When she walked with the Choctaw women, Johnson-Jennings had already created the intervention model she would use. However for the walk with the Houma Nation, she has been working with them to determine their framework for health, after concluding the walk. The leaders wanted to do something that focused not just on obesity and addiction but that also created excitement about overall health.

So Jennings and Walters chose a historical migration route and walked with the women of the Houma Nation. Along the way they talked about health and healthier eating. The women were encouraged to eat fresh fruit and vegetables and to eliminate soda, not just during the journey, but ongoing. They were also asked to continue meeting so they can support each other and help encourage their communities.

When facing these issues, tribal communities already know what works well. “Our ancestors were highly skilled scientists and they know so much about the natural environment . . . [even] at a genetic level where they would tell stories about how trauma can affect subsequent generations. But how do we access that information? How do we talk about that and reinvigorate our community to be working towards health?” Johnson-Jennings hopes her work can help by including a different perspective.

What actually happens on these walks? Johnson-Jennings describes how she accompanies the women, walking along with them and sharing the experience over a 10-day wilderness experience. “People are very tired. We’re camping out during the summer, so it’s very hot and [there are] lot’s of bugs.” In order to gather data she interviews participants before and after, but not during the walk.

Instead, during the walk they think about different themes. For the Houma Nation they focused on mindfulness, fulfilling their ancestor’s vision for their people and the tribe’s vision for future generations. Johnson-Jennings asks them to think about, “How do you want to be perceived as an ancestor?”

Community engaged research is typically slow. It can take a long time to achieve publication. The tribal community owns the data so the researcher must receive approval in order to submit anything for publication. This further slows the process and can add other challenges. Historically the tribal communities have had a lot of distrust about research due to ethical violations around research procedures.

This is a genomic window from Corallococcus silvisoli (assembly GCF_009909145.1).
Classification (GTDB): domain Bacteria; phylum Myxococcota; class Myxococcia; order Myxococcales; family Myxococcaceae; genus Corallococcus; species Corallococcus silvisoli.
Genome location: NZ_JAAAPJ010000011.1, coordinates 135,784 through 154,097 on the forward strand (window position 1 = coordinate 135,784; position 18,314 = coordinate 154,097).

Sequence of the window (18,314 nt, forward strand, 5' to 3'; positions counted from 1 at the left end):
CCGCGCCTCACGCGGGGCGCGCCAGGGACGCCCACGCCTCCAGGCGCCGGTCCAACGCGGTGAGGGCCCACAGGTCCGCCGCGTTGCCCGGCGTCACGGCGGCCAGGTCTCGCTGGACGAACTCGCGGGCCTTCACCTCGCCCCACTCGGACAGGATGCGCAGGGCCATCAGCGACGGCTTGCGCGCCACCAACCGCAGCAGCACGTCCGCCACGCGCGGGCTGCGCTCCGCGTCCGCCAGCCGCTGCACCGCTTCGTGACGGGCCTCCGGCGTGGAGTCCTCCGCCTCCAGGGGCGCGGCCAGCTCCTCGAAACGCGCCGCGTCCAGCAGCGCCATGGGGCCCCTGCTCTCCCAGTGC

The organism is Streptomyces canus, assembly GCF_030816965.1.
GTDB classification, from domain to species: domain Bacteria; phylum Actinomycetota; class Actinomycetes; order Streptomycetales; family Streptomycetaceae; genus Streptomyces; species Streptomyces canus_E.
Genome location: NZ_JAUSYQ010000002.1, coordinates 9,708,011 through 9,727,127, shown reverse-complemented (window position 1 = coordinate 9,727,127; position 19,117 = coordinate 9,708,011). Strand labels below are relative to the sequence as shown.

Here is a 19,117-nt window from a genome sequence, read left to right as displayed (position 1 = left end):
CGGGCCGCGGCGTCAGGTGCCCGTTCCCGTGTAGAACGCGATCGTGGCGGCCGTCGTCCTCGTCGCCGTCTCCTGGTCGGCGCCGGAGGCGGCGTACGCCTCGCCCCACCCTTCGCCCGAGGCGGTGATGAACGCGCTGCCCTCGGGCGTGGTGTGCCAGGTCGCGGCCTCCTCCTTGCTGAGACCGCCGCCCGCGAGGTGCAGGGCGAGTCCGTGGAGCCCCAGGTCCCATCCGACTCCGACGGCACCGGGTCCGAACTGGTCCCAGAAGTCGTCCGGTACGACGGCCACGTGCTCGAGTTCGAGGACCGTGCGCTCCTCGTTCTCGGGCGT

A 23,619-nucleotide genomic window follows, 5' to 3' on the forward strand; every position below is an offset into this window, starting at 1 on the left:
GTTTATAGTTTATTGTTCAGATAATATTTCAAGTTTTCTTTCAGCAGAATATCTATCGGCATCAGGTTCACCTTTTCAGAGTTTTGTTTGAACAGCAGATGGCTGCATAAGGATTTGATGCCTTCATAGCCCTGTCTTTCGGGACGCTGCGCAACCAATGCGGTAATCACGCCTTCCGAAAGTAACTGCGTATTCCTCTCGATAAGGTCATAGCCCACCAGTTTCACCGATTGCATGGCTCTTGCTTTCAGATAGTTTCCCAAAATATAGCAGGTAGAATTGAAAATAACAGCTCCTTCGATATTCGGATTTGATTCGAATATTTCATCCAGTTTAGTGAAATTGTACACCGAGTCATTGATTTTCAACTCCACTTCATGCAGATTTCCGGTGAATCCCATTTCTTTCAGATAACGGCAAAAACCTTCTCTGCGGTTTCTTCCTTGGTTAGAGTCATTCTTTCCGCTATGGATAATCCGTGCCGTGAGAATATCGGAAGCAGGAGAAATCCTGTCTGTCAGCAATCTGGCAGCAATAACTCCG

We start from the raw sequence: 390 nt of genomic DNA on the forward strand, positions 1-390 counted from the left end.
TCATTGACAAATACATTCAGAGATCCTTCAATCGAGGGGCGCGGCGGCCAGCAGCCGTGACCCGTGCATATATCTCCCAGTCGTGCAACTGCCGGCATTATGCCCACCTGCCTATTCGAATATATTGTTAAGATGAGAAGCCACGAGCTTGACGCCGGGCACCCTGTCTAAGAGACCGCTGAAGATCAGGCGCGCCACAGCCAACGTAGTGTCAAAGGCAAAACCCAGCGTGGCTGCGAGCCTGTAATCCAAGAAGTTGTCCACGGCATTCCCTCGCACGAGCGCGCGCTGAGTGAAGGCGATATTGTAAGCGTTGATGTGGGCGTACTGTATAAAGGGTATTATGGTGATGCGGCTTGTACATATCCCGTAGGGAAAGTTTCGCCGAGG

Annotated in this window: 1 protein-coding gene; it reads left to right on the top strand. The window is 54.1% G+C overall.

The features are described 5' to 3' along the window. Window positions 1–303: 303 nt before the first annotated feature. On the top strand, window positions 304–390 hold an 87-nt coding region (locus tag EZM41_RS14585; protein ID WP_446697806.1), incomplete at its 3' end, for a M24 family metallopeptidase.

Sensitive to these concerns, Johnson-Jennings takes the time to engage more fully in the tribal community. “It’s a lifestyle approach that you are constantly thinking not only about the research, but about the partnership and the relationship and maintaining that relationship.”

It’s encouraging that the process of doing this research has had immediate rewards for the community. Jennings describes that some of the women involved had never tried fresh fruits and vegetables before. “Because of their isolation and lack of access, that wasn’t part of their life.” Johnson-Jennings has seen them not only change their own habits but they’ve shared this in the community.

“The women are excited to tell their stories, and discussing what keeps them motivated to stay healthy, motivates them further.” Johnson-Jennings adds, “Tribal leadership is also taking notice. Health interventions are seen as exciting and thinking about policy changes could support that.”

What is Johnson-Jennings looking forward to next? “I would definitely like to look more into food addiction.” She hopes to learn if addiction to food is truly an addiction or an indicator of addictive tendencies, and how it’s related to trauma.

Her research around food addiction intersects with the work being done by UMN Professor Derek Jennings with the College of Pharmacy. Professor Derek Jennings is the Community Outreach Director for RICH, Johnson-Jennings’ husband, and her research collaborator.

“He is more of a qualitative researcher”, says Johnson-Jennings, “very skilled in doing Photo Voice visual stories, and working with communities.” She feels they work well together, he using a qualitative method approach while she designs health interventions and more quantitative surveys.

“It’s his job [with RICH] to be in the community and work on tribal relationships, discussing the research more broadly, which is part of his health education background. He is aware of what it’s like to do research from an indigenous perspective.”
(We will explore Professor Derek Jennings research more fully in an upcoming publication.)

Johnson-Jennings hopes her work will help break down a few barriers within the academy around community engaged research. “Research often centers on disease and what’s not working. But the lesson we learned is that we can focus on the positive and prevention and still obtain the grants we need.”

“I feel really honored to work with my tribal community, that they would partner with myself and our team conducting this research. I have a lot of respect for them and a shared hope that as we work together we will increase our health and be well.”

[Header Image Credit: Derek Jennings, Ph.D.]